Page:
Before foster care, I had no idea what it was—that the state’s powers that be could simply decide your parents weren’t good enough and that you could be taken away. I knew we were always on the verge of eviction because my mother couldn’t really hold a job in her attempts at getting clean, but I didn’t think it could get worse after the homeless shelters we ended up in when I was about 12.
But it did. After living in a tiny room on the third flood of a domestic woman’s shelter, and then at the YMCA, and then in an outpatient house, my mother had tried again to clean up…but she lost us. Foster care was what comes after homeless shelters, I found out. I was to become a “foster kid.”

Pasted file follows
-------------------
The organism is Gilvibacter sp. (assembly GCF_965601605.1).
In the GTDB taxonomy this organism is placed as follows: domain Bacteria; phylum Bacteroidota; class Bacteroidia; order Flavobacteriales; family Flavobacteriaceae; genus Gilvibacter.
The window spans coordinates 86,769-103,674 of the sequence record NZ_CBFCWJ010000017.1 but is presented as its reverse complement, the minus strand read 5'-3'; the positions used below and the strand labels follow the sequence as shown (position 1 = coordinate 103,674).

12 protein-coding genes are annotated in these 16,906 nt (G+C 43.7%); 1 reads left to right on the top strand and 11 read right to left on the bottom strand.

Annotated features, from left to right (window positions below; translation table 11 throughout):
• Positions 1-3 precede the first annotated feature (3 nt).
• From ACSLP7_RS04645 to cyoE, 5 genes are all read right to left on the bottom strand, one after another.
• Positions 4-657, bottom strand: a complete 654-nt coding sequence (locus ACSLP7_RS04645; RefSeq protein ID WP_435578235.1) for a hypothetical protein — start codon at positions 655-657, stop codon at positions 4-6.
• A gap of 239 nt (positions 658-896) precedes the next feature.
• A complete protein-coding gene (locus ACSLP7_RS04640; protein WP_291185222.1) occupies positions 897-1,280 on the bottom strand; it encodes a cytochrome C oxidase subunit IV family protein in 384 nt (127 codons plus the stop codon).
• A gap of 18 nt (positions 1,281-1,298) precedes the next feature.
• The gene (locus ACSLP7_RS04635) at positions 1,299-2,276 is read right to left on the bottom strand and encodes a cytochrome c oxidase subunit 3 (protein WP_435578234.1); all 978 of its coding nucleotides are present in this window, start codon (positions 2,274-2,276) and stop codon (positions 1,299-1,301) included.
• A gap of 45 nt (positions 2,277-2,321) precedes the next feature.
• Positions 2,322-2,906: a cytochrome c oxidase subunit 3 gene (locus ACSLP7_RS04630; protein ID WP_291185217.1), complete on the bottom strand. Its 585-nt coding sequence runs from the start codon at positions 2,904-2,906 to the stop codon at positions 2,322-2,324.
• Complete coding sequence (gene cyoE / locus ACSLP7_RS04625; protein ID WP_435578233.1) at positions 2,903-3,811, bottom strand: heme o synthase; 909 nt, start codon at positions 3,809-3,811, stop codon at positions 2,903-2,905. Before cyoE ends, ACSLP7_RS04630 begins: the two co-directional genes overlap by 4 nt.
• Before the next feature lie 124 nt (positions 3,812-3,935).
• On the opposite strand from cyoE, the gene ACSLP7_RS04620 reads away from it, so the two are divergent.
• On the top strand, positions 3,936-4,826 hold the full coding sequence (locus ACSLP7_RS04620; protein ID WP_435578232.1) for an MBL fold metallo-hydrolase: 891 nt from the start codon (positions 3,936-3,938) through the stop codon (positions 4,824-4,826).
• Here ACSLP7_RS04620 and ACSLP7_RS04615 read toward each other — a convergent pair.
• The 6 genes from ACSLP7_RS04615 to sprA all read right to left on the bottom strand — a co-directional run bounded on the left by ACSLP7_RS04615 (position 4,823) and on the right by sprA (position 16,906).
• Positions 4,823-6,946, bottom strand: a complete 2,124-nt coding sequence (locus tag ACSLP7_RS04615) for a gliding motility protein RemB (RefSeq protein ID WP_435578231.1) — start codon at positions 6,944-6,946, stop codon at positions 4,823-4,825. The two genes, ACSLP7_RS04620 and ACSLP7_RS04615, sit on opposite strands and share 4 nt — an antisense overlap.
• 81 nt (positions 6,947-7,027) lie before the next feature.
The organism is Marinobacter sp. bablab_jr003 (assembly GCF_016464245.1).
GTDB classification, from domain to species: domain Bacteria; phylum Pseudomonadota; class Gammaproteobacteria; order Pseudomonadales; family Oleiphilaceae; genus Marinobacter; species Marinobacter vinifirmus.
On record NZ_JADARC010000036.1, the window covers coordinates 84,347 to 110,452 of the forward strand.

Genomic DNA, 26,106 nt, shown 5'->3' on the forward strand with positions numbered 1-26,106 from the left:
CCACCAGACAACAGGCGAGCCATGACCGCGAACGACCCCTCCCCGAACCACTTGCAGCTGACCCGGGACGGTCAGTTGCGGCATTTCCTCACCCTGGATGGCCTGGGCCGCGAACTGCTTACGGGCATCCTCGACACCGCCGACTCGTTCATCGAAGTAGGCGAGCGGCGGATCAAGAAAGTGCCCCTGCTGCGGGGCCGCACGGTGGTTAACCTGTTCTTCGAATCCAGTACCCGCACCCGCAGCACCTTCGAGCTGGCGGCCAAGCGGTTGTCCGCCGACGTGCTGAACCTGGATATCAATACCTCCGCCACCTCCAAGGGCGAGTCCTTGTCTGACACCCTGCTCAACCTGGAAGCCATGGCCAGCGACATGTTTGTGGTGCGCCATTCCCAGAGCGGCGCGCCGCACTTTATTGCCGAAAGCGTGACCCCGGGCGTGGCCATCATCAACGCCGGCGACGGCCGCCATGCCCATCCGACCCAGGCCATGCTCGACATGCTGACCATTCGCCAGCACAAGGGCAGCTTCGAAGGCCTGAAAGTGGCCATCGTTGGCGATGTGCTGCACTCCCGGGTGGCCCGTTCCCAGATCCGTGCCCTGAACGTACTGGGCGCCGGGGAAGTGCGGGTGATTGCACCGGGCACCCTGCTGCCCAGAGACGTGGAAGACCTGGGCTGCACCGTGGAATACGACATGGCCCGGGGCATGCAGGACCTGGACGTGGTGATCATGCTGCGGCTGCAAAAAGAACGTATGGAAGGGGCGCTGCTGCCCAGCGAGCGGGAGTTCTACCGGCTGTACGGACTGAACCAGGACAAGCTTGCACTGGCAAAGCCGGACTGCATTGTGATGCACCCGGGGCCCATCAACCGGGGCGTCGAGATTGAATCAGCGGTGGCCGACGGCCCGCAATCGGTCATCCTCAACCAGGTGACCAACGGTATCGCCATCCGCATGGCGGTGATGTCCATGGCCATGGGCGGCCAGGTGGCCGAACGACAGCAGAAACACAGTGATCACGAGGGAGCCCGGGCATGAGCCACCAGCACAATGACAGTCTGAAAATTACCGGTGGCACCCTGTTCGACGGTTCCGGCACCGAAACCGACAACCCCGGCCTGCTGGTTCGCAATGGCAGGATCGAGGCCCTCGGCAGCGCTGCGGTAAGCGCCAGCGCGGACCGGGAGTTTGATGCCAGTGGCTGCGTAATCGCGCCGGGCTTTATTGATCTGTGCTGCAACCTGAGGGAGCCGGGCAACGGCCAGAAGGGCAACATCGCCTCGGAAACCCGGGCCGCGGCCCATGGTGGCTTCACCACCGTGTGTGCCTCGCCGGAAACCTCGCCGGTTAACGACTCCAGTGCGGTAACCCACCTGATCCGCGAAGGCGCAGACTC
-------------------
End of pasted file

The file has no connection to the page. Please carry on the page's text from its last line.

It was like strapping on a pair of wild, black wings and walking into a school of normal, happy children. I was loud and clucking, feral and scary. They could smell the difference on me. The way I dressed differently—i didn’t have expensive sneakers or cool clothes. The way I sat in the back and read my books, not trying to socialize. I felt lonelier than I’d ever felt before, but the sadness was so immense and so all-consuming that I didn’t feel sad about it. I simply was the loneliness, had become it, had been embodied and inhabited by it. I just drifted along.
I’d keep myself pretty separate; I’d write instead of join classmates. I’d skip class to walk outside. I made friends with teachers who felt like parental figures. I was, in a way, growing, building strength and selfhood—not letting high school distract me. I had a wound. My priority was to tend to it.